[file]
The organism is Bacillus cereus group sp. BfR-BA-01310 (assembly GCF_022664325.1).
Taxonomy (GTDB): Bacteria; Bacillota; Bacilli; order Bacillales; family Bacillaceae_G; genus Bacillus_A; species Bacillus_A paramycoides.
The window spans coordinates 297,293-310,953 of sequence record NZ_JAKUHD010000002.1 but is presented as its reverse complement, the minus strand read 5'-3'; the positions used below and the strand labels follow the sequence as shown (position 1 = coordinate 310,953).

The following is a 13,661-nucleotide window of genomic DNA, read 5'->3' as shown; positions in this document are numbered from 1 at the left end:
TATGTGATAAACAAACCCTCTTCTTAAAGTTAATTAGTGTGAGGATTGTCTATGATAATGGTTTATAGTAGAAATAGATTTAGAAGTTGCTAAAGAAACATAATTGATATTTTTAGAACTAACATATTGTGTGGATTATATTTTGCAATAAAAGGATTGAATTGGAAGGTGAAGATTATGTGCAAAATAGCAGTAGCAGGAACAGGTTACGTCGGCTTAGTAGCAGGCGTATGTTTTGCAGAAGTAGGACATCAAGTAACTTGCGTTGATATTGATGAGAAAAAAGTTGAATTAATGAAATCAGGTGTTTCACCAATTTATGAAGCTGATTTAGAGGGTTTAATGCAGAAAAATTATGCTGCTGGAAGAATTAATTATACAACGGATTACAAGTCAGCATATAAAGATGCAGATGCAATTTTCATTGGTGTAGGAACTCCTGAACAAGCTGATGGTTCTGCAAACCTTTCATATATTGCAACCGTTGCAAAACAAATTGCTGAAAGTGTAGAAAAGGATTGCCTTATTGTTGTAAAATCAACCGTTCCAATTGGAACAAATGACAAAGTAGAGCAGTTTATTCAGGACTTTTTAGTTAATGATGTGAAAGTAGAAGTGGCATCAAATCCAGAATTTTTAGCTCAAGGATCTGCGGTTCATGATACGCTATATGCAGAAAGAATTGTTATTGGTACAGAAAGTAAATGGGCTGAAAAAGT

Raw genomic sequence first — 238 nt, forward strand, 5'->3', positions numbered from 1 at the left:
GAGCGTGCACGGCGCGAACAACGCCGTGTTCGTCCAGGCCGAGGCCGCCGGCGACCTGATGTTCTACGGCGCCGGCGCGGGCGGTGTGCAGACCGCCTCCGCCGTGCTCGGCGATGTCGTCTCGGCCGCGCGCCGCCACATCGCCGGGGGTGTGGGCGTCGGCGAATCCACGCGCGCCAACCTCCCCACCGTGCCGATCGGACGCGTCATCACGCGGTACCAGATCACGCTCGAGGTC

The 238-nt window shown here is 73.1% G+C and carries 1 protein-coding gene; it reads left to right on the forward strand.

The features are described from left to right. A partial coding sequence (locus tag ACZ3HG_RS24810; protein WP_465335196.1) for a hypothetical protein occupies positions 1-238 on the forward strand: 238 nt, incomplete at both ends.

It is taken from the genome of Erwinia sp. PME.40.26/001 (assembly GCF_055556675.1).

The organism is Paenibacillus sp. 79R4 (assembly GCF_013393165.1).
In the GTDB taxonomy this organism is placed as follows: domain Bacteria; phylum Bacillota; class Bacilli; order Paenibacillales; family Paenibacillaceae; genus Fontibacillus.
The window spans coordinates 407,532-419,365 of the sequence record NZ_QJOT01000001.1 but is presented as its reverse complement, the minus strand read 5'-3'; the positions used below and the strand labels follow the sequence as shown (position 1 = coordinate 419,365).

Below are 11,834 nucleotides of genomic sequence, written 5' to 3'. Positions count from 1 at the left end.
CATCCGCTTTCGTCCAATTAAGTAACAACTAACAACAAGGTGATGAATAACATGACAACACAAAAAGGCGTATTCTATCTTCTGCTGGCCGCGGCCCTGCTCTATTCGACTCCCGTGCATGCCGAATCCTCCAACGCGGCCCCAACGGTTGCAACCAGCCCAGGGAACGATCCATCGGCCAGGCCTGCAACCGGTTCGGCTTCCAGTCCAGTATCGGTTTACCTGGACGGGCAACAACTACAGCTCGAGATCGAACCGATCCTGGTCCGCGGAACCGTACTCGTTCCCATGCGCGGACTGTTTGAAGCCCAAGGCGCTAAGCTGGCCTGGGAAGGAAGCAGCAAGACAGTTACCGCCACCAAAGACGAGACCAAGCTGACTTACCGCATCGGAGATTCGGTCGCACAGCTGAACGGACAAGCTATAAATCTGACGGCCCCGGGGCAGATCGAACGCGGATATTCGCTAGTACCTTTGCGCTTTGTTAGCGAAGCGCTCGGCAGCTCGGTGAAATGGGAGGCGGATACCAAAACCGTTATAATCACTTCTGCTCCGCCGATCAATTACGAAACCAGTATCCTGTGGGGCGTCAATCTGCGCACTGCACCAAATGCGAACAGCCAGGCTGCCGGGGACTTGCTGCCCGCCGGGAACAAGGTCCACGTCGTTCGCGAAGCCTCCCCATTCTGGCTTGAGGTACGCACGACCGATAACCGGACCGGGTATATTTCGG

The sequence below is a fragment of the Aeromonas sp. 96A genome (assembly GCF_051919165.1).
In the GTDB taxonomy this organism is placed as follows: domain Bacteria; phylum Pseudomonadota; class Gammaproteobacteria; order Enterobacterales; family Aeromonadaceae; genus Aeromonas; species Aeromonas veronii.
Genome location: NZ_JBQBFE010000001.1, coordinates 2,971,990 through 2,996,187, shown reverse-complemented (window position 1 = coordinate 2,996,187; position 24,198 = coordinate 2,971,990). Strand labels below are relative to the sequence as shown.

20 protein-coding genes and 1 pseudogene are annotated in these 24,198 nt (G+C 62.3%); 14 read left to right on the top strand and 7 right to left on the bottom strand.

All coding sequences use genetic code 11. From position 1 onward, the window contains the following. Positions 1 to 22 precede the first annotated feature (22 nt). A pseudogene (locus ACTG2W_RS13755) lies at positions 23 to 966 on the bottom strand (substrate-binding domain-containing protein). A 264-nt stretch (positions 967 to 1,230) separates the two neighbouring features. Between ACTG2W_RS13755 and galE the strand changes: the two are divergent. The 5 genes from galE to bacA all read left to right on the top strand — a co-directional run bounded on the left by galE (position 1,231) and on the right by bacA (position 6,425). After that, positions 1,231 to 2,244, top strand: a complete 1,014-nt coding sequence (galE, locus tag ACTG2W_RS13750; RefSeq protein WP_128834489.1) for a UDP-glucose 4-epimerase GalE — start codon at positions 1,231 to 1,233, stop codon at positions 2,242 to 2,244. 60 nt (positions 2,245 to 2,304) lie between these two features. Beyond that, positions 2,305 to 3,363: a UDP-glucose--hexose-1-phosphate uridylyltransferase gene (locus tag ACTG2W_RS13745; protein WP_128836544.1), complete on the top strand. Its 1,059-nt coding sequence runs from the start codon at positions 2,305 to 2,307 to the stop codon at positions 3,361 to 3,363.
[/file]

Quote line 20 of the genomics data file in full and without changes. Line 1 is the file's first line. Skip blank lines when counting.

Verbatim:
All coding sequences use genetic code 11. From position 1 onward, the window contains the following. Positions 1 to 22 precede the first annotated feature (22 nt). A pseudogene (locus ACTG2W_RS13755) lies at positions 23 to 966 on the bottom strand (substrate-binding domain-containing protein). A 264-nt stretch (positions 967 to 1,230) separates the two neighbouring features. Between ACTG2W_RS13755 and galE the strand changes: the two are divergent. The 5 genes from galE to bacA all read left to right on the top strand — a co-directional run bounded on the left by galE (position 1,231) and on the right by bacA (position 6,425). After that, positions 1,231 to 2,244, top strand: a complete 1,014-nt coding sequence (galE, locus tag ACTG2W_RS13750; RefSeq protein WP_128834489.1) for a UDP-glucose 4-epimerase GalE — start codon at positions 1,231 to 1,233, stop codon at positions 2,242 to 2,244. 60 nt (positions 2,245 to 2,304) lie between these two features. Beyond that, positions 2,305 to 3,363: a UDP-glucose--hexose-1-phosphate uridylyltransferase gene (locus tag ACTG2W_RS13745; protein WP_128836544.1), complete on the top strand. Its 1,059-nt coding sequence runs from the start codon at positions 2,305 to 2,307 to the stop codon at positions 3,361 to 3,363.